Why female moths are bigger than the males

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Washington, March 12 (ANI): Researchers from the University of Arizona (UA) have discovered why female moths are bigger and more beautiful than the male species.

The researchers discovered that the key to unraveling this mystery lies in the early developmental stages during which the sexes begin to grow apart and that females can respond to selection on size almost twice as fast as can males.

"The question we asked was, 'how do females and males come to be different in size?'" said Craig Stillwell, lead author of the study and a UA Center for Insect Science postdoctoral fellow in the lab of Goggy Davidowitz, an assistant professor of entomology at the UA.

Many biologists have tried to solve this puzzle over time, but when Stillwell and Davidowitz looked at the literature, they realized something was missing in the picture.

Scientists have known that growth rates do not differ between female and male caterpillars and thus cannot account for the observed size difference.

Rather, the sexual dimorphism observed in the adult animals more likely has to do with differences in the time the two sexes spent as growing larvae.

Even in light of that, nearly all research has focused on the adult animals.

"We are the first ones to look at the larvae with this question in mind," Stillwell said.

Stillwell and Davidowitz chose the giant hawk moth, a species native to Arizona, as a model organism, mostly because this insect species is well-studied, easily bred in the lab and large enough to allow for ease of handling and measuring.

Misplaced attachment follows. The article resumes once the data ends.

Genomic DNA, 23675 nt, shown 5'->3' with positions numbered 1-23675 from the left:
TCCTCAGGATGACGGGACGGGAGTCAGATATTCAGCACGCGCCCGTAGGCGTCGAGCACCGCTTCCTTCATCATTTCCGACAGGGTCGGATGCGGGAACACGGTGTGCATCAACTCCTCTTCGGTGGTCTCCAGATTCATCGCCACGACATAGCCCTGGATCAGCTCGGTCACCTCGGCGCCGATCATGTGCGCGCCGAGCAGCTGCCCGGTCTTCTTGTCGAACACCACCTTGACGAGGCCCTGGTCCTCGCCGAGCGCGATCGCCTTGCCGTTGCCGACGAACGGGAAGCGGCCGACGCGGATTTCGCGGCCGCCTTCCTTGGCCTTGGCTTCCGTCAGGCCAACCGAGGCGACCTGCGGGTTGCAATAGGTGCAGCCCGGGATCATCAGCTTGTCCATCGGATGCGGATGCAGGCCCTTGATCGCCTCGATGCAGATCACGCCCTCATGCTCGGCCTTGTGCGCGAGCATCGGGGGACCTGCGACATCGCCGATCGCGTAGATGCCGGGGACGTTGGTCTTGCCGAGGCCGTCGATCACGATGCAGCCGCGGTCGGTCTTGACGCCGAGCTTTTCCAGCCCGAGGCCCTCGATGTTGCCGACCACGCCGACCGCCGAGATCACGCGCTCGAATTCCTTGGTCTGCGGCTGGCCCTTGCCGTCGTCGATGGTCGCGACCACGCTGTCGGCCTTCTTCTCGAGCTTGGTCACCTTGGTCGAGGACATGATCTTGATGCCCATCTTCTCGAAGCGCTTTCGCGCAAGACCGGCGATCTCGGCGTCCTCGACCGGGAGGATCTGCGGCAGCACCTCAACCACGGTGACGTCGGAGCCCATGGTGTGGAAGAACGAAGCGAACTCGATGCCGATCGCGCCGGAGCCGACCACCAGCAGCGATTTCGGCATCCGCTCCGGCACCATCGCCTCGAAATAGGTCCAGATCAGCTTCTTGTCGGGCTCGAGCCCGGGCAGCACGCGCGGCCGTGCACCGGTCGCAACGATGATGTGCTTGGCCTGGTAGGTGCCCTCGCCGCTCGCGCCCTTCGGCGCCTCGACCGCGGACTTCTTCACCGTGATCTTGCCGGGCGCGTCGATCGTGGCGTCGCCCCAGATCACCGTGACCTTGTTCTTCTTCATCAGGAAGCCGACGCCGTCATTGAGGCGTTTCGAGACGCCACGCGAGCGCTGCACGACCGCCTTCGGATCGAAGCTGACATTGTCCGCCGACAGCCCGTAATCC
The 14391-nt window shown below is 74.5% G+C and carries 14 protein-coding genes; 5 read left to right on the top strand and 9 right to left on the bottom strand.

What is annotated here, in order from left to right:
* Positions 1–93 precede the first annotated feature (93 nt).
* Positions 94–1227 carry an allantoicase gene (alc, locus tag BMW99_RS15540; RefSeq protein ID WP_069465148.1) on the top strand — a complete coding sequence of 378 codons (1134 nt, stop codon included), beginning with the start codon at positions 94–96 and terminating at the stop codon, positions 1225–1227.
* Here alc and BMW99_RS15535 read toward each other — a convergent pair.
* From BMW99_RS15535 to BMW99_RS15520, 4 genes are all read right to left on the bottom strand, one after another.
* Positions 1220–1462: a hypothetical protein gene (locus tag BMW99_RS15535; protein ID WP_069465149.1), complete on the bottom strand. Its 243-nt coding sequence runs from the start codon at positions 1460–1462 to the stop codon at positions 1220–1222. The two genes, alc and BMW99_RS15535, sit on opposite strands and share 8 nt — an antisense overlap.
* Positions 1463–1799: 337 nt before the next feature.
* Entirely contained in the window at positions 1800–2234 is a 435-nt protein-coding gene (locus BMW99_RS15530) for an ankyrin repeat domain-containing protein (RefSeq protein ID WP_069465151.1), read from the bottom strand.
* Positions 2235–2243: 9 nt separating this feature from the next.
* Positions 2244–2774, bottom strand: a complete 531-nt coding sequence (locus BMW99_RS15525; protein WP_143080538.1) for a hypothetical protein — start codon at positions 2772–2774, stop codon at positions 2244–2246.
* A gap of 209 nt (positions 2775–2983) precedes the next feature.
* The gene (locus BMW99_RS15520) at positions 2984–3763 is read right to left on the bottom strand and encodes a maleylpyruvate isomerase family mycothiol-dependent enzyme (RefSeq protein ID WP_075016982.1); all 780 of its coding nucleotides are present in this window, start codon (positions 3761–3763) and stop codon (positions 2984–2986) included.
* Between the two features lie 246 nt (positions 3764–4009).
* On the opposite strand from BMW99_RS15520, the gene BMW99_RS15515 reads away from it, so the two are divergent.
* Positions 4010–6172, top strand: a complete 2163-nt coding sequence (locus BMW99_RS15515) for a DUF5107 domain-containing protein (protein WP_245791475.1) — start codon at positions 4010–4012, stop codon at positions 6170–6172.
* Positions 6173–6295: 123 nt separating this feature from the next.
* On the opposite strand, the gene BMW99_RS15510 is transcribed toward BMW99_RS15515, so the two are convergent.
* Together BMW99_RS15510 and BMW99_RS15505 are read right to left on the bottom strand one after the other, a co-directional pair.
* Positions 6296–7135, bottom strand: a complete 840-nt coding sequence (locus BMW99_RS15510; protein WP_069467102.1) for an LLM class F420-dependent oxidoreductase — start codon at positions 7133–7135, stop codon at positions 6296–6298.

The researchers followed more than 1,200 caterpillars from the time they hatched, all the way through four molts and until they pupated.

They weighed and measured the animals at different times during development and fed the data into a complex statistical model they developed.

For most of their lives as caterpillars, females and males do not appear much different.

"The final larval stage is when it all happens," Stillwell said.

"There is a point in the caterpillar's life when an inner clock and environmental cues tell the animal it's time to become an adult. Hormonal changes make them stop feeding and wander around looking for a place to pupate. Within a few hours they develop into a pupa, from which the adult moth will emerge a few weeks later," he added.

Stillwell and Davidowitz discovered that female caterpillars initiate this fundamental change a bit later than the males.

By the time the female caterpillars pupate, they are larger, making for larger moths when they emerge. (ANI)

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